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What would the Justice Department’s cyberespionage charges against Chinese hackers accomplish?

by AirTalk

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WASHINGTON, DC - MAY 19: U.S. Attorney General Eric Holder speaks as he announces indictments against Chinese military hackers on cyber-espionage May 19, 2014 at the Department of Justice in Washington, DC. A grand jury in the Western District of Pennsylvania have indicted five Chinese military hackers for computer hacking, economic espionage and other offense directed at six American victim in the U.S. nuclear power, metals and solar products industries. Alex Wong/Getty Images

by Eric Tucker

Associated Press

WASHINGTON (AP) - In a landmark case alleging international economic spying, the United States announced on Monday unprecedented cyber espionage charges against five Chinese military officials accused of hacking into U.S. companies to gain trade secrets.

The hackers targeted big-name makers of nuclear and solar technology, stealing confidential business information, sensitive trade secrets and internal communications for competitive advantage, according to a grand jury indictment.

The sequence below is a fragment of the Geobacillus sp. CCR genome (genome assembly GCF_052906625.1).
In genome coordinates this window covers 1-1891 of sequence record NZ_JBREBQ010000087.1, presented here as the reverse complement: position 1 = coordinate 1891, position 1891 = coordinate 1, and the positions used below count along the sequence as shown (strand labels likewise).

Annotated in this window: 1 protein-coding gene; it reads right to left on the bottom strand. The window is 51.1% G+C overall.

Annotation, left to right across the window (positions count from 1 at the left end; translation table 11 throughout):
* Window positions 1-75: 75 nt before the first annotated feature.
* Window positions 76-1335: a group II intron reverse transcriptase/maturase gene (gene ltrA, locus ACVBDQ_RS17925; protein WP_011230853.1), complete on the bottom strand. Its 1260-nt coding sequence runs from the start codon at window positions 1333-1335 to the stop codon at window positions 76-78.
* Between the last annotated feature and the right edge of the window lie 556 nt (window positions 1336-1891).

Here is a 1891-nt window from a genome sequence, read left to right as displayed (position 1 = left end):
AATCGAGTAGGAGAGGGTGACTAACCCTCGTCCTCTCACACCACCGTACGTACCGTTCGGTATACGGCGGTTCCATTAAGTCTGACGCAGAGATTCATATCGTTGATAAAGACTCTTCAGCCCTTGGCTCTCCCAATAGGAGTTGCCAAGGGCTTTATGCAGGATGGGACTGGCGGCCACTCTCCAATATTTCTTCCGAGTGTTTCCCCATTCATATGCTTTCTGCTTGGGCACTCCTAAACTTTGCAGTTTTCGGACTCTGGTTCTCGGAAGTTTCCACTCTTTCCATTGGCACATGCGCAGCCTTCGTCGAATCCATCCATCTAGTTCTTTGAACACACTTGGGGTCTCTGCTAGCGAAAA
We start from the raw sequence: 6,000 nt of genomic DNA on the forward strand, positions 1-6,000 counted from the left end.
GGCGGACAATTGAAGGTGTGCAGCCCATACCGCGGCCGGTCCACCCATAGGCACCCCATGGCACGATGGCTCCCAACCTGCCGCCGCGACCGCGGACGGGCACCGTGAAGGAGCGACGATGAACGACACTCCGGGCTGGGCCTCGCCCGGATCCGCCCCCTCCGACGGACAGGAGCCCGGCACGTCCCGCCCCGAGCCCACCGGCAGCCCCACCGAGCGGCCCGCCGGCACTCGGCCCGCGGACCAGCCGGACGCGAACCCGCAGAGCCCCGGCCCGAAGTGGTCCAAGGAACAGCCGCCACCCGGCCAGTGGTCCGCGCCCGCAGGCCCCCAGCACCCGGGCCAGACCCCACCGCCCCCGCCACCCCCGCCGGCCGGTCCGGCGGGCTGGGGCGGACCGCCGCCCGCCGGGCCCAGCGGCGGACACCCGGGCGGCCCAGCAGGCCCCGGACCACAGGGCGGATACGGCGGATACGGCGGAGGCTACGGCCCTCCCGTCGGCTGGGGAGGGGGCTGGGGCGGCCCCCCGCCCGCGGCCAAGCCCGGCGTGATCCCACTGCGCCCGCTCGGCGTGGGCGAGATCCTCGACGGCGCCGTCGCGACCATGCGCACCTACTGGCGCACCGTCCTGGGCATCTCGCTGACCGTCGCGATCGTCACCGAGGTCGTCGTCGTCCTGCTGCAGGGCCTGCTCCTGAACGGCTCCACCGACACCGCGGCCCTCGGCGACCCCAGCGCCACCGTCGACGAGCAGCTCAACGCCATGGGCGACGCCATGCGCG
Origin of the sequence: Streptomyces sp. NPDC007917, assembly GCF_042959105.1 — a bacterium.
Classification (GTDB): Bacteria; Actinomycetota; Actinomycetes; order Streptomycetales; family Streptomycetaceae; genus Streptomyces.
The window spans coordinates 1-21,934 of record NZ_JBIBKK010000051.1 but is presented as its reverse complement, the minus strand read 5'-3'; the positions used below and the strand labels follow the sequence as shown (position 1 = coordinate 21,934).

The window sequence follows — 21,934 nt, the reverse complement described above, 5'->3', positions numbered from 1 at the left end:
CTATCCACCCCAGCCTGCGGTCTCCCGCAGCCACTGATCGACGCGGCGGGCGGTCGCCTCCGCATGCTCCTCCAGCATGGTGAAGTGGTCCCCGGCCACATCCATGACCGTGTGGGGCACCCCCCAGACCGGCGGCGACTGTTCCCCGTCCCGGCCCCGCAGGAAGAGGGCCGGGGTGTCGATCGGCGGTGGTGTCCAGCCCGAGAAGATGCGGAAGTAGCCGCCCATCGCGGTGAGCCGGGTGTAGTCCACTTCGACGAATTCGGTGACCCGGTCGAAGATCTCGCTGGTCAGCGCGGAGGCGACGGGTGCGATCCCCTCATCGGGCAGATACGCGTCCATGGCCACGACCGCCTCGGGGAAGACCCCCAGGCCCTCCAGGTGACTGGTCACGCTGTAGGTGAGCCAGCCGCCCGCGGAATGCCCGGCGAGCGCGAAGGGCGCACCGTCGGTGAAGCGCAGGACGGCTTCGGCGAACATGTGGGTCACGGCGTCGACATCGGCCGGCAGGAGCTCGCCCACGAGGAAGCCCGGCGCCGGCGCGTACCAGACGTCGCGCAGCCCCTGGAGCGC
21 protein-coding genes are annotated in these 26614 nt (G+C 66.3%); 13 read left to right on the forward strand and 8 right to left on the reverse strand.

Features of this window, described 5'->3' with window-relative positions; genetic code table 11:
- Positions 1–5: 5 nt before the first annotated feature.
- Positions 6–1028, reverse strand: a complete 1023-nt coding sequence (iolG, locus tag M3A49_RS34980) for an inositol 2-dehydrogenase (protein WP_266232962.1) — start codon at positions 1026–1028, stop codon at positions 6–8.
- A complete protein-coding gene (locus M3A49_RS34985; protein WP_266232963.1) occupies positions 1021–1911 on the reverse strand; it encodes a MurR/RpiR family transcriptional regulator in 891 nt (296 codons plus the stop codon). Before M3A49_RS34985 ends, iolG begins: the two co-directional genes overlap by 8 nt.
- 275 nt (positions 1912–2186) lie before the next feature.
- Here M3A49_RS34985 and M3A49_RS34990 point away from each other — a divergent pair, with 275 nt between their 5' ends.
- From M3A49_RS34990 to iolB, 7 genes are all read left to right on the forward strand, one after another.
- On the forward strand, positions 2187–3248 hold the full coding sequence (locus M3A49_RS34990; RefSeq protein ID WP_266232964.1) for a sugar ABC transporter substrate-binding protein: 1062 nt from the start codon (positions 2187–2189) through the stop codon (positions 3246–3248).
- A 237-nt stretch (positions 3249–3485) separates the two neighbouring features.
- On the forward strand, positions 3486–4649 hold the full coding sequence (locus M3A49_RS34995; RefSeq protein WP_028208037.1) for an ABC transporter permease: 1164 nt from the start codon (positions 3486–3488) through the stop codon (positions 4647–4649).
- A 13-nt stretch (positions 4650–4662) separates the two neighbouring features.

"Success in the international marketplace should be based solely on a company's ability to innovate and compete, not on a sponsor government's ability to spy and steal business secrets," Attorney General Eric Holder said at a news conference.

The alleged targets are Alcoa World Alumina, Westinghouse Electric Co., Allegheny Technologies, U.S. Steel Corp., the United Steelworkers Union and SolarWorld. The indictment, which includes charges of trade-secret theft and economic espionage, was issued in Pittsburgh, where most of the companies are based.

The charges dramatize a longtime Obama administration goal to prosecute state-sponsored cyber threats, which U.S. officials say they have grappled with for years.  A recent government report said that more than 40 Pentagon weapons programs and nearly 30 other defense technologies have been compromised by cyber intrusions from China.


Franz-Stefan Gady, Senior Fellow, EastWest Institute, an international think tank focusing on international conflict resolution. He’s a also founding member of the Worldwide Cybersecurity Initiative at the institute.


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